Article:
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Albatross Restoration

Rescue of a rare naval cutter

Built in 1946 as vessel number 272 at the Garden Island Dockyard, NSW, Albatross is thought to be the only Australian-built, 32-foot, pulling and sailing naval cutter in existence.

The 1st Fremantle Sea Scouts purchased the cutter from the Royal Australian Navy in 1957 for use as a training vessel. They fitted an engine and a covered foredeck, and named her Albatross.

By 1998 Albatross was proving too expensive to maintain and she was abandoned at the Swandocks slipways in Fremantle. An interest group persuaded the navy to place Albatross in storage at HMAS Stirling, Garden Island, with a view to preparing a restoration proposal.

In 2004 Albatross was transferred to Wooden Boat Works in Slip Street, Fremantle, where proprietor Graham Lahiff offered to accept her as a restoration project at his boatbuilding school. Following Mr Lahiff's untimely death in May 2005, the interim managers of Wooden Boat Works were compelled to put Albatross on notice for immediate disposal or dismantling. Accordingly, the Maritime Heritage Association expressed an interest in taking possession of her.

Restored by the Maritime Heritage Association

In June 2005, Wooden Boat Works and the Royal Australian Navy bestowed their interests in Albatross to the Maritime Heritage Association with the understanding that the association would restore the vessel and then donate her to an appropriate maritime organisation within Western Australia.

Maritime Heritage Association Life Member Barry Hicks was appointed project supervisor and took delivery of Albatross at the Hicks' Kenwick Yard where he began the painstaking task of restoring the cutter back to her original appearance. The Mast Raising Ceremony held in September 2006 marked the completion of the first phase of the conservation plan.

Connection with HMAS Sydney (II)

As Albatross is of the same pattern as the two 32-foot cutters that were carried on HMAS Sydney (II), it was proposed she be presented as a memorial to commemorate the loss of HMAS Sydney and the men who served on her. Starting in 2010 with funding from the Finding Sydney Foundation and Lotterywest, further work was undertaken to prepare the cutter for display, which included a trailer, viewing platform and interpretive display panels to enable Albatross to be put on exhibition at various public venues. At a ceremony marking the 70th anniversary of the sinking of HMAS Sydney, Albatross was dedicated as a memorial at the Hicks' Private Maritime Museum on 20 November 2011.

Carnarvon Heritage Group

In accordance with the Maritime Heritage Association's original charter to donate Albatross to an appropriate maritime organisation within Western Australia, a range of museums, associations and interest groups were invited to present an expression of interest to take ownership of the cutter. The Carnarvon Heritage Group's proposal to display Albatross alongside their Kormoran lifeboat as part of a permanent exhibition commemorating the battle between HSK Kormoran and HMAS Sydney, fulfilled all criteria for her preservation, public display and dedication as a memorial.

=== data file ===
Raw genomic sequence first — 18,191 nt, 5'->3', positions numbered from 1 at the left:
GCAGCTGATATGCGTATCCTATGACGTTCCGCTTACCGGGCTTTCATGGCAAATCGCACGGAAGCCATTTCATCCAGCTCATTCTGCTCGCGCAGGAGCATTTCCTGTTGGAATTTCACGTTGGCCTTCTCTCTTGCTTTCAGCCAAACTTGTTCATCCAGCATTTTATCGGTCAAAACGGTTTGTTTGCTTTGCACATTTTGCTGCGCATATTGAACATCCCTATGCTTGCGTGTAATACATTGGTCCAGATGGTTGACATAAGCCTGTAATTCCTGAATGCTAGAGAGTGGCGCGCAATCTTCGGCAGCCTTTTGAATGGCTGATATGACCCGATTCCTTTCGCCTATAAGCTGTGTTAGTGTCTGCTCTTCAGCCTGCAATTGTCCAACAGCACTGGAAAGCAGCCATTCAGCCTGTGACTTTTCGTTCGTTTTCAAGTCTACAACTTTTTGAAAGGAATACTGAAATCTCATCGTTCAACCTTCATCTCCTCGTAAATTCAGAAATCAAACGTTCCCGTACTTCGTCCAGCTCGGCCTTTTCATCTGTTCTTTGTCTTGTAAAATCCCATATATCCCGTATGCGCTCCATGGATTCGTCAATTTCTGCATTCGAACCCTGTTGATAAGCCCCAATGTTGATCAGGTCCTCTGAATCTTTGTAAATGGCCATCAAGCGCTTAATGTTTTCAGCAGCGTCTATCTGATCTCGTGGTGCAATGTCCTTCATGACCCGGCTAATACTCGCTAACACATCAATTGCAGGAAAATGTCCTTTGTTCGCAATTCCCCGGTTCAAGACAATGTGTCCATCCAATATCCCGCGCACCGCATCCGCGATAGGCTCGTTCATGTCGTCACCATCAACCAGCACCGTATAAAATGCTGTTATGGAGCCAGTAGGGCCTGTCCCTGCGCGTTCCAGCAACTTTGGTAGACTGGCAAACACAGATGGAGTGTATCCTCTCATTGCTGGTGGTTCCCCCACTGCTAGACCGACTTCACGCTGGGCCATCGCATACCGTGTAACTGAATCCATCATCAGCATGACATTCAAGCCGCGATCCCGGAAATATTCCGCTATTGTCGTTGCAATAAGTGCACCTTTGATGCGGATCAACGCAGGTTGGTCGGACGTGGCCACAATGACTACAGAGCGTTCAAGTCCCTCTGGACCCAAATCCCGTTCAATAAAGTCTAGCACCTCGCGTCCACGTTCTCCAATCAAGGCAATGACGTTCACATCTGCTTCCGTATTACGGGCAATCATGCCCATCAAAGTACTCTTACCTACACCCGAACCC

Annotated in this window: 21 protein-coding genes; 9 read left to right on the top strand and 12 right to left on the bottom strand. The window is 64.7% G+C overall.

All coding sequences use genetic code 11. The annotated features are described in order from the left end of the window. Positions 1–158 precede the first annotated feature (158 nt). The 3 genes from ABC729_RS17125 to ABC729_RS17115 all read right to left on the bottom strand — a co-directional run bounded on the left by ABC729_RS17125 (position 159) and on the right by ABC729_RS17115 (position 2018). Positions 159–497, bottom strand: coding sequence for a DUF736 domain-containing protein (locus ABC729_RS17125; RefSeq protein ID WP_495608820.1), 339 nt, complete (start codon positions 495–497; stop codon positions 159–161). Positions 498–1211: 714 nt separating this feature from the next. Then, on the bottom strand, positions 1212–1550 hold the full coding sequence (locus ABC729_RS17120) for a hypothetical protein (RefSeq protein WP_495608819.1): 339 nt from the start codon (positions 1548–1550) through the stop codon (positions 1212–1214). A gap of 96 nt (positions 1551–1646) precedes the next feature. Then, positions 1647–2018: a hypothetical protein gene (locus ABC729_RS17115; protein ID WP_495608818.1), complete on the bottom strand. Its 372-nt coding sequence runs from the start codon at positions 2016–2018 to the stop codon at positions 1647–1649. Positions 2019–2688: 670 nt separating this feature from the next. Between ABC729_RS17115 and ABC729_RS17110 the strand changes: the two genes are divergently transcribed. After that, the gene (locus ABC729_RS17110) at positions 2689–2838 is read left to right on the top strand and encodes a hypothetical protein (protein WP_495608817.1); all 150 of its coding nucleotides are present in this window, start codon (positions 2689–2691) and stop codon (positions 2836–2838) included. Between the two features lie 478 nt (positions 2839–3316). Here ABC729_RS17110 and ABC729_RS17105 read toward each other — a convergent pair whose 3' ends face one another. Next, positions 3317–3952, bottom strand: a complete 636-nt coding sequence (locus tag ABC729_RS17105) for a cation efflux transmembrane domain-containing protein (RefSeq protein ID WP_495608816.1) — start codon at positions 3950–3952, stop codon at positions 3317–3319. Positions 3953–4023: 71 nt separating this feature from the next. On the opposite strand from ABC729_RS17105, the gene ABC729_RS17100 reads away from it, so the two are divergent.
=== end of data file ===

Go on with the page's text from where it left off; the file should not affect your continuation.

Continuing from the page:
The Maritime Heritage Association gifted Albatross to the Carnarvon Heritage Group in April 2013 and delivered her by road transport in August 2013. The display was officially opened at the Carnarvon Heritage Group's One Mile Jetty Interpretive Centre on 12 July 2014.

For more information about the Albatross restoration please go to these editions of the MHA Journal.

Albatross leaves Wooden Boats Works in June 2005. Non original features such as the covered deck and the solid wash strake (without rowlocks) can be clearly seen. Photo: Ross Shardlow

Having taken delivery of Albatross at the Kenwick Yard, Barry Hicks is all smiles despite the huge task ahead. The rubbing strake and quarter pieces are missing and she has been fitted with a solid keel to take a propeller shaft and aperture. Photo: Ross Shardlow

Work in progress - Barry removing a rudder gudgeon. Photo: Ross Shardlow

AppleMark

Dedication as a memorial to HMAS Sydney (II) in November 2011. MHA committee members stand with WA Museum Chief Executive Officer Alec Coles (far left) and Barry Hicks far right. The viewing platform and display panels were funded by grants from Lotterywest and the Finding Sydney Foundation. Photo: David Nicolson.

Albatross on display at the Maritime Museum in Fremantle in December 2011. The photo shows the replacement stern benches, backboard, bottom boards and thwarts. Remarkably, the grapnel-winch (under rear thwart) was still extant. Photo: Bob Johnson.

In April 2013 the MHA gifted Albatross to the Carnarvon Heritage Group. She is seen here on the first leg of the journey. Photo: Bob Johnson

Albatross on display next to the Kormoran lifeboat in her new home at Carnarvon. Photo: Carnarvon Heritage Group.

Ross Shardlow with Albatross's original Admiralty anchor that was donated to the MHA by 1st Fremantle Sea Scouts at the Mast Raising Ceremony 3 September 2006. Photo: Barbara Shardlow.

Detail showing the bilge-pump and centreboard winch, which were thought to be an irretrievable mass of corrosion, now reinstalled in working order. Photo: David Nicolson.

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